Book Reviews

The Lighthouse Witches by C.J. Cooke–ATLP Book Review

Luna has yet to solve the mystery of what happened to her family–That is, until she gets a phone call that her youngest sister, Clover, has been found. She’s ecstatic, until she actually sees Clover and discovers that Clover is still seven years old–the same age she was when she vanished. In The Lighthouse Witches, Luna will have to confront her past to rediscover the mystery of the wildlings, her few memories from the island, and the truth of what really happened to her family.

The Southern Book Club’s Guide To Slaying Vampires–ATLP Book Review

Patricia’s small town book club is made up of five women, all of which have a hankering for ‘trashy’ true crime novels. Each month, they share in their discussion about a crime that seems very far away–until James Harris moves in across the street. It’s very clear to Patricia that something is going on with James, and it certainly isn’t something good.

The School For Good Mothers by Jessamine Chan–After The Last Page Book Review

In this light, no one would be able to tell they are losing hope. That they’re dangerous women. Women who can’t control themselves. Who don’t know the right way to love. jessamine chan, the school for good mothers (208) SYNOPSIS The School For Good Mothers starts with Frida Liu’s very bad day. Frida has been…

The Saturday Night Ghost Club by Craig Davidson–ATLP Book Review

The Saturday Night Ghost Club is a coming-of-age novel with some serious Stranger Things vibes. It’s nostalgic, it’s supernatural. It’s Magical. And, it’s the perfect spooky season read.

The Sign for Home–ATLP Book Review

SYNOPSIS The Sign For Home follow the story of Arlo Dilly, a young Deafblind adult who has spent most of his adulthood secluded from his community. Growing up a Jehovah’s Witness, Arlo has always been told he needs to be devout, and his uncle and guardian, Brother Birch, gives him no other choice. Brother Birch…

The Book of Gothel by Mary McMyne–ATLP Book Review

Germany 1156. Witches and Princess. Danger. The Book of Gothel will entice even non-fantasy readers with intrigue for all.

Killers of a Certain Age by Deanna Raybourn–ATLP Book Review

Killers of A Certain Age is a thriller following four retiring assassins being hunted by their own organization.

True Biz by Sara Novic–ATLP Book Review

In True Biz, several protagonists face the challenges of the hearing world when their school, River Valley School for the Deaf, is faced with closure due to a lack of funding. February is hearing, but she has lived among Deaf people her whole life. As the headmistress of the school, she’s committed to finding and answer to River Valley’s closure and where her students will go, but it might just cost her her marriage. Charlie grew up in a hearing world trapped by her Cochlear Implant, but when her dad finally gains primary custody of her, she’ll start at River Valley’s high school and encounter the ability to communicate for the first time in her life. Austin has come from a long lineage of Deaf family members, but when his younger sister is born hearing, he starts to wonder what it would have been like to have the easier path.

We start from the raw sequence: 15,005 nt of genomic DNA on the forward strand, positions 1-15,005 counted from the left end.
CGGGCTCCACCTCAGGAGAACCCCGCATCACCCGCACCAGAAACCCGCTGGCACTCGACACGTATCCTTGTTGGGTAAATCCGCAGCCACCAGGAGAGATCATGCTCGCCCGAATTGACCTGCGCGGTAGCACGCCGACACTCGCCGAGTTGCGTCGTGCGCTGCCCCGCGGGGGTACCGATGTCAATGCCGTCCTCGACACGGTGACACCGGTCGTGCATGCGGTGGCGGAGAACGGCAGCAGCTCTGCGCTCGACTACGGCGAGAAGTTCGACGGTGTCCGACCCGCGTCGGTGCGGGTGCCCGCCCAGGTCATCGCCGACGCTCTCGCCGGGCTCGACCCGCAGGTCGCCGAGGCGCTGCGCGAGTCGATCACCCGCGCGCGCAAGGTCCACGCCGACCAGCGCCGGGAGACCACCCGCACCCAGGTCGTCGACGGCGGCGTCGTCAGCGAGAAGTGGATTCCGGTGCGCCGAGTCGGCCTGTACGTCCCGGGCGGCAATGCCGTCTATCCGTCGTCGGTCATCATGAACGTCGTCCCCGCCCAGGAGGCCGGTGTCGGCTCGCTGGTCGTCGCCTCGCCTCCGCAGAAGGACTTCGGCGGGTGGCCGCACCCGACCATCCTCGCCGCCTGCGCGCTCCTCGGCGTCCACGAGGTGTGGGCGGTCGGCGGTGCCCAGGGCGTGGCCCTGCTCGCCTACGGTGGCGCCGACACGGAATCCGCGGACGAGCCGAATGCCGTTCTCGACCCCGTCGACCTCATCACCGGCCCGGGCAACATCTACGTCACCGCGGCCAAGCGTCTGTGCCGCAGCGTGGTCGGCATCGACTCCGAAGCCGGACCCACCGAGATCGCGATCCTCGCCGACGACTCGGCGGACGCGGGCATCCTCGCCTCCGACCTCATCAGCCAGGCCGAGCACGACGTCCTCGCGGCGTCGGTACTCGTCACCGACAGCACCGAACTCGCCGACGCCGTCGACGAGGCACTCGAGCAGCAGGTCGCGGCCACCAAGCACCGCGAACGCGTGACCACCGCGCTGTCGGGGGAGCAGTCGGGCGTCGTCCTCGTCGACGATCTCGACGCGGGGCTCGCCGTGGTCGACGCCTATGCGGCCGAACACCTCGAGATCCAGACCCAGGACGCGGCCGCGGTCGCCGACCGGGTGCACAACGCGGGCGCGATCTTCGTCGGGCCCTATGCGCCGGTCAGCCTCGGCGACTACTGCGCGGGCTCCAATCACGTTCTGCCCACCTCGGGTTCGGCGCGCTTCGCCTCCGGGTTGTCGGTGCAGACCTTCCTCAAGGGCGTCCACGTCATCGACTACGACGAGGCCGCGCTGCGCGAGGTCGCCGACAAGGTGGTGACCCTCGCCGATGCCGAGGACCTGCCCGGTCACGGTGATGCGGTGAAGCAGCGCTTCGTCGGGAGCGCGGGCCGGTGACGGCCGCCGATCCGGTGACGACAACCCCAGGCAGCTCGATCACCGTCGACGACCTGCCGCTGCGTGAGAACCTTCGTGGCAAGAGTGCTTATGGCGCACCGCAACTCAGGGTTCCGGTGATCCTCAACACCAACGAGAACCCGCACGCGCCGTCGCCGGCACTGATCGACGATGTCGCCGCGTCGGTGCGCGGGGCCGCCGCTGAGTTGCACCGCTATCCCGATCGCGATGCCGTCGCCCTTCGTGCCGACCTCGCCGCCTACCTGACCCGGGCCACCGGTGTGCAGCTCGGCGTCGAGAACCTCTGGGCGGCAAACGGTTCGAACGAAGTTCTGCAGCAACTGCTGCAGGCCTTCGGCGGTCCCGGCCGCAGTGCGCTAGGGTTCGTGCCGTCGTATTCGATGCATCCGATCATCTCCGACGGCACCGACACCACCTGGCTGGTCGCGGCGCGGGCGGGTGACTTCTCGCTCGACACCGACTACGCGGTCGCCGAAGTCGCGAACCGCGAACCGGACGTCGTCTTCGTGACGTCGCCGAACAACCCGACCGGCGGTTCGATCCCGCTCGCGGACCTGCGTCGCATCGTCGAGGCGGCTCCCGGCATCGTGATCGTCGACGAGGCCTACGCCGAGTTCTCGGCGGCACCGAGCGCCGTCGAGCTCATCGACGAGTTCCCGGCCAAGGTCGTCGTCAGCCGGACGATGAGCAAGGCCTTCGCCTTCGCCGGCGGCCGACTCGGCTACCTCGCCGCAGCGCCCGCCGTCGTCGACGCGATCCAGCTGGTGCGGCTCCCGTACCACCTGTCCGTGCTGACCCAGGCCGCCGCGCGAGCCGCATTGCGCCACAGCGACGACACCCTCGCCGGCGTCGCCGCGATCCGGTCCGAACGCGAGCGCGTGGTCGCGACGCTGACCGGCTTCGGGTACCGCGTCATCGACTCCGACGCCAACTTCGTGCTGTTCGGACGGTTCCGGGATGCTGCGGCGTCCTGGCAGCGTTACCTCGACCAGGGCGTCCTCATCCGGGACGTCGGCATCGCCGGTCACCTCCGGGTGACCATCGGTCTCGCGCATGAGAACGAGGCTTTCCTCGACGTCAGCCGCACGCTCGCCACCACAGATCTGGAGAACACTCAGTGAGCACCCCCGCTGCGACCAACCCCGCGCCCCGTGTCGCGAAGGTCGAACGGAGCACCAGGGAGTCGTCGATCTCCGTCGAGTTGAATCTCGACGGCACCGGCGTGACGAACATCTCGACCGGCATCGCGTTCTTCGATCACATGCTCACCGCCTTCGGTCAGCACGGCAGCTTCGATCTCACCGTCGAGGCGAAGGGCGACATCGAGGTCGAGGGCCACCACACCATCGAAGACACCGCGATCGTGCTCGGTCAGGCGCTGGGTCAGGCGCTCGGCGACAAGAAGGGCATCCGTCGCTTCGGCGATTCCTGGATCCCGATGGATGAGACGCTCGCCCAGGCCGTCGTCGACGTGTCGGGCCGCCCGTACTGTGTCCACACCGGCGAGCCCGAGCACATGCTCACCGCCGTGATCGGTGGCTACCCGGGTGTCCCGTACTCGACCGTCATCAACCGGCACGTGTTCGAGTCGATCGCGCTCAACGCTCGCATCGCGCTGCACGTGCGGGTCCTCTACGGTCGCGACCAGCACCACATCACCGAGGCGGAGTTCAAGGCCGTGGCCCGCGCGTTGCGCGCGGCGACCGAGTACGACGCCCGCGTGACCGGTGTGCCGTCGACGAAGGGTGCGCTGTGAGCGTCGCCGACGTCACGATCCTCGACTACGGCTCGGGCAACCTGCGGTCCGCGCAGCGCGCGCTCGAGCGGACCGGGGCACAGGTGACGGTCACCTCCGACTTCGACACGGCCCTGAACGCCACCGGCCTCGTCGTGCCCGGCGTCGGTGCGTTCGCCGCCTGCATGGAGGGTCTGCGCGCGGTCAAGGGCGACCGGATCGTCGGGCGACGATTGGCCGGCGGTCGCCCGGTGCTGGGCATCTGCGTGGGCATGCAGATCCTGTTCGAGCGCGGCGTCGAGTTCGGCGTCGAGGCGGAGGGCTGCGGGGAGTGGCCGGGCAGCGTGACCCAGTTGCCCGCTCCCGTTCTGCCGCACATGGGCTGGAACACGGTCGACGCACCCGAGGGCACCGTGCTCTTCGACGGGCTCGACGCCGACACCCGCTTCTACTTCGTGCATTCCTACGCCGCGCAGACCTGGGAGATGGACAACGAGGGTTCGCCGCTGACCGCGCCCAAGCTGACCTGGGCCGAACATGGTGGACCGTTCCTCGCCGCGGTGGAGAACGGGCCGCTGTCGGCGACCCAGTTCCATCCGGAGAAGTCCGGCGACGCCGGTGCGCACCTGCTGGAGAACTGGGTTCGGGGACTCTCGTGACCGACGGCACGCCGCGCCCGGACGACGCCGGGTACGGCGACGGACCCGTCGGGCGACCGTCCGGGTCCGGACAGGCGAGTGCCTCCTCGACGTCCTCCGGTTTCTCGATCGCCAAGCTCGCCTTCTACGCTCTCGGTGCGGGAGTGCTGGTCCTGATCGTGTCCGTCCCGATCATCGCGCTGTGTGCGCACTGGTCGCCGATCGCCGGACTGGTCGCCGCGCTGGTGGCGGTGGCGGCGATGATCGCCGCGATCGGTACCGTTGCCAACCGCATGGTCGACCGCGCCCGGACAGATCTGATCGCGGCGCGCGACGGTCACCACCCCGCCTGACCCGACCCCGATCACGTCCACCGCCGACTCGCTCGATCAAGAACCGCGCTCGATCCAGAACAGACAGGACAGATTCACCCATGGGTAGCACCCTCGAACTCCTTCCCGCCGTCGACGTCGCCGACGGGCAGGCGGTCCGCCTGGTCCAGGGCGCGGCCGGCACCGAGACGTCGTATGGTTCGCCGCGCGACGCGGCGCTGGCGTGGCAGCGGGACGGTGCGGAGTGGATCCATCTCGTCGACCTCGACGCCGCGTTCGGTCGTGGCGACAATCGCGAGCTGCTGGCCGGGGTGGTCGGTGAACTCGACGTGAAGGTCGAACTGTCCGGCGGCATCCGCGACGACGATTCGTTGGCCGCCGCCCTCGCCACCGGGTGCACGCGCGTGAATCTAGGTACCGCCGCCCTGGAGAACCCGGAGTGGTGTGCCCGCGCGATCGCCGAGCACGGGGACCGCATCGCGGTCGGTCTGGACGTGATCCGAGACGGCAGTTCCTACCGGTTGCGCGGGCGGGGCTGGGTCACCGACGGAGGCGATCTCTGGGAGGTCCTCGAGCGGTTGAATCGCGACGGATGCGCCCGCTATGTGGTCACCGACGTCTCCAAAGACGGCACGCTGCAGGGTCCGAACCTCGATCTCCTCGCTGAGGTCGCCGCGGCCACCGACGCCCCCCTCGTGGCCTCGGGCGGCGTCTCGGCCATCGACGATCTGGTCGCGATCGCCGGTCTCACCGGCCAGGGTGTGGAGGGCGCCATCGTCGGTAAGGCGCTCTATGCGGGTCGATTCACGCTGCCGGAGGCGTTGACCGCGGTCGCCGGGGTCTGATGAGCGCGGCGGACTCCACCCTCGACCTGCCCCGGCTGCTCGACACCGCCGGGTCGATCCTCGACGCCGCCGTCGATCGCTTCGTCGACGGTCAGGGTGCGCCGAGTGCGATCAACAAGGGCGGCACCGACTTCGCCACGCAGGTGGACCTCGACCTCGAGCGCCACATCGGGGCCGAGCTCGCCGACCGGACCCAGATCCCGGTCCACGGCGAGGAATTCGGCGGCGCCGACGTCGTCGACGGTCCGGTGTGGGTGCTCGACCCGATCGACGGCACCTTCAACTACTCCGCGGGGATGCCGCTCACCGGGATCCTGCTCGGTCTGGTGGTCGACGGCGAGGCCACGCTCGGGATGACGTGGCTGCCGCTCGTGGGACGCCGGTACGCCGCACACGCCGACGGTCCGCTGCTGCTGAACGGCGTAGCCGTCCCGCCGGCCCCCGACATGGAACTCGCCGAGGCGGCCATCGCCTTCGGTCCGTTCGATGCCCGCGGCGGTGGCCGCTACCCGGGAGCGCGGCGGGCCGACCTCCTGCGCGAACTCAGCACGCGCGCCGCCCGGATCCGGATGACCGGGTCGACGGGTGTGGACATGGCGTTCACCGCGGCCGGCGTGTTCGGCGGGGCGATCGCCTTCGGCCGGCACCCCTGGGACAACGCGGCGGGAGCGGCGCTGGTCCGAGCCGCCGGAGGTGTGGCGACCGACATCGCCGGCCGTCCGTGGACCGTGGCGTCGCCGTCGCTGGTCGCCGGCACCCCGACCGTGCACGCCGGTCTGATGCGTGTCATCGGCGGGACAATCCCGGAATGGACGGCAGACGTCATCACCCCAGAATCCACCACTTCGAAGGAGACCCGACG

True Biz is the accumulation of stories from February, Charlie, Austin, and other minor characters as they face Deaf challenges in a hearing world and work together to keep their school open for future students. This story celebrates Deaf culture, Sign Language, and a universal celebration of human connection.

Bunny by Mona Awad–ATLP Book Review

The all-time strangest book I’ve read this year, Bunny is more than a surface level novel about a clique–it’s horror and decapitated heads.

On Rotation by Sherlene Obuobi–ATLP Book Review

On Rotation explores themes of first generation American children and the struggles they face through protagonist, Angie, a medical student.

Everyone In This Room Will Someday Be Dead by Emily Austin–ATLP Book Review

In this raw portrayal of mental health, follow Gilda, a 27 year old atheist and lesbian who takes on a job at a Catholic church.

The Bodyguard by Katherine Center–ATLP Book Review

The Bodyguard is an adorable slow burn rom-com featuring fake dating, an A-list celebrity, a stalker, and a Texas ranch.

Moonlight and The Pearler’s Daughter by Lizzie Pook–ATLP Book Review

Moonlight and The Pearler’s Daughter follows the journey of young Eliza as she attempts to find her missing father in Australia in 1886.

The Maidens by Alex Michaelides—ATLP Book Review

My favorite Thriller this year, The Maidens features dark academia, a murder on campus, and a group-therapist ready to solve the crime.

Wish You Were Here by Jodi Picoult—ATLP Book Review

Jodi Picoult’s Wish You Were Here explores the coronavirus, seperation from loved ones, and a new adventure of self-discovery.

It Happened One Summer by Tessa Bailey–ATLP Book Review

It Happened One Summer is a cute rom-com featuring a character inspired by Schitt’s Creek, a fisherman, and an old dive bar.

The Power by Naomi Alderman—ATLP Book Review

In “The Power,” women develop a physical trait to overpower men, shifting a patriarchal society into a dangerous new world.

The Kindred Spirits Supper Club by Amy E. Reichert– ATLP Book Review

The Kindred Spirits Supper Club is a cute ghost-y rom-com following anxiety-ridden Sabrina who moves back to her family home for the summer.

The Lifestyle by Taylor Hahn–ALTP Book Review

One day, lawyer Georgina walks in on her husband cheating. To revive their marriage, the two begin swinging with their friends (2022 release)

Lessons in Chemistry By Bonnie Garmus–ATLP Book Review

Lessons in Chemistry is the story of Elizabeth Zott, a researcher in 1960s California fighting for gender equality in an all-male field.

Agatha of Little Neon by Claire Luchette–ATLP Book Review

Agatha of Little Neon is a heartwarming tale of sisterhood, unexpected friendship, and devotion–and nuns.

Ayesha At Last by Uzma Jalaluddin—After The Last Page Book Review

In this Pride and Prejudice inspired re-telling, Uzma Jalaluddin brings to life Ayesha At Last, the romance of a modern-day Muslim couple.

Book Lovers by Emily Henry- After The Last Page Book Review

It’s August, which is the slow season for cutthroat literary agent Nora Stephens. She spends every day around books, from reading her client’s work to cutting them enormous deals. Yet, when her younger sister, Libby, begs her to take a month off in a town she thought her biggest client had made up, she follows her sister into what she hopes will be the literary meet-cute of her dreams.